Concluding, EUCILIA exemplifies how basic research among complementary research groups can efficiently and on a broad scale increase our knowledge of basic biological mechanisms, in this case ciliary function, with potentially significant impacts for human health and quality of life.

Main dissemination activities and exploitation of results

The partners of the EUCILIA consortium have given particular attention towards the dissemination of the results of the project throughout these three years by presenting their data in international conferences, workshops and meetings and by publishing their results in high impact, peer-reviewed international journals. The EUCILIA website has been developed and is online (please see http://www.eucilia.eu online), as planned, which has favoured the dissemination of the project to the scientific community, patient groups, industry, biotechnology, and training institutions, and has facilitated the intercommunication among partners as well as the acceleration in work progression. To this end, the site consists of a public area and a private area that is password protected (username: partners; password: europa2).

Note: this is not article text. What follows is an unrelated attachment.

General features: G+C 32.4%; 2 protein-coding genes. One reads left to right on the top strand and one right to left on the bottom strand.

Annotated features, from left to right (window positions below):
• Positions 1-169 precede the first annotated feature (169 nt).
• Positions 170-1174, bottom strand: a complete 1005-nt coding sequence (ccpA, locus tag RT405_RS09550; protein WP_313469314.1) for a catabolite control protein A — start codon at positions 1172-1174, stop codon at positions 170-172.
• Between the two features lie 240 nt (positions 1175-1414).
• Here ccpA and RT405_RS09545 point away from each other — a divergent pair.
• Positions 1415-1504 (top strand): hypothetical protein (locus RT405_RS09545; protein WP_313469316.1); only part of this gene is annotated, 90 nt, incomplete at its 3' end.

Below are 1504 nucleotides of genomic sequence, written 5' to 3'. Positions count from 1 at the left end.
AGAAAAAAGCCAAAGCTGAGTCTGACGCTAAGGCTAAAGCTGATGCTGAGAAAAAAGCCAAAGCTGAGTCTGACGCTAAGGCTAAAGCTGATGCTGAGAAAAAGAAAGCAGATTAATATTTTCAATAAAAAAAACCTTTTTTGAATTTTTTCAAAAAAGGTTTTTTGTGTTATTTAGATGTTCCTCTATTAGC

In the public area, which is easily accessible for any internet user, a first section (What is EUCILIA?) provides general information on the focus of the project, the diseases of interest to the consortium, and the aims and impact of the project in terms of EU scientific and societal objectives. A more specific description of the project work packages and their objectives is also provided together with a general overview of each partner making up the consortium and his / her role in the project, the key personnel and publications acknowledging EUCILIA. Links to other websites, relevant events and participation to meetings and symposia is also available. Finally, a separate section (internal use) with sensitive data (such as the TA, the contract and terms, etc.) is restricted to the partners of the consortium and is password protected. The EUCILIA management team has also given particular attention to keep the website up to date with the consortium annual meetings, including the PPTs presented by each partner and Minutes of each meeting, and with the publications acknowledging EUCILIA and European Union (EU) funding. The PPTs, minutes of the meetings and full articles of EUCILIA publications are again restricted to the partners and the EU and therefore are password protected.